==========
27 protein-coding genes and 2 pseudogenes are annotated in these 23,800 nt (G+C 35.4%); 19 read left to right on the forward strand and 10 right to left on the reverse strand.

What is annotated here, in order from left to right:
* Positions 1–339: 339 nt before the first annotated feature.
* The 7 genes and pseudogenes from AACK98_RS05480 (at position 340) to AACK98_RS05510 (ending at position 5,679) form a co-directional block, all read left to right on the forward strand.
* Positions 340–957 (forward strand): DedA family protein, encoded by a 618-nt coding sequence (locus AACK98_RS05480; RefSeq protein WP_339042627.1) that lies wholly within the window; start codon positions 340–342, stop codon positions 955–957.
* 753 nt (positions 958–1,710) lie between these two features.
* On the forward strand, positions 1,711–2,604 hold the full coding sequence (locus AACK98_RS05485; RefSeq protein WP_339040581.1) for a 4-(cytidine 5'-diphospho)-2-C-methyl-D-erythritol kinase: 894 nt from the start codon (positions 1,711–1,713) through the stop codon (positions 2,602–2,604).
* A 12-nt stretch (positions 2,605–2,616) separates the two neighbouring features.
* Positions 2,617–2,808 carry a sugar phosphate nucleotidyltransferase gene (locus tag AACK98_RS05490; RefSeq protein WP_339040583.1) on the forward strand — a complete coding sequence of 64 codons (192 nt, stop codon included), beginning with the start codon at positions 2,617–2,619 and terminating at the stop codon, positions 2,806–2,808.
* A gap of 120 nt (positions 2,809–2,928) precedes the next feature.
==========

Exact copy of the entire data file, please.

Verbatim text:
27 protein-coding genes and 2 pseudogenes are annotated in these 23,800 nt (G+C 35.4%); 19 read left to right on the forward strand and 10 right to left on the reverse strand.

What is annotated here, in order from left to right:
* Positions 1–339: 339 nt before the first annotated feature.
* The 7 genes and pseudogenes from AACK98_RS05480 (at position 340) to AACK98_RS05510 (ending at position 5,679) form a co-directional block, all read left to right on the forward strand.
* Positions 340–957 (forward strand): DedA family protein, encoded by a 618-nt coding sequence (locus AACK98_RS05480; RefSeq protein WP_339042627.1) that lies wholly within the window; start codon positions 340–342, stop codon positions 955–957.
* 753 nt (positions 958–1,710) lie between these two features.
* On the forward strand, positions 1,711–2,604 hold the full coding sequence (locus AACK98_RS05485; RefSeq protein WP_339040581.1) for a 4-(cytidine 5'-diphospho)-2-C-methyl-D-erythritol kinase: 894 nt from the start codon (positions 1,711–1,713) through the stop codon (positions 2,602–2,604).
* A 12-nt stretch (positions 2,605–2,616) separates the two neighbouring features.
* Positions 2,617–2,808 carry a sugar phosphate nucleotidyltransferase gene (locus tag AACK98_RS05490; RefSeq protein WP_339040583.1) on the forward strand — a complete coding sequence of 64 codons (192 nt, stop codon included), beginning with the start codon at positions 2,617–2,619 and terminating at the stop codon, positions 2,806–2,808.
* A gap of 120 nt (positions 2,809–2,928) precedes the next feature.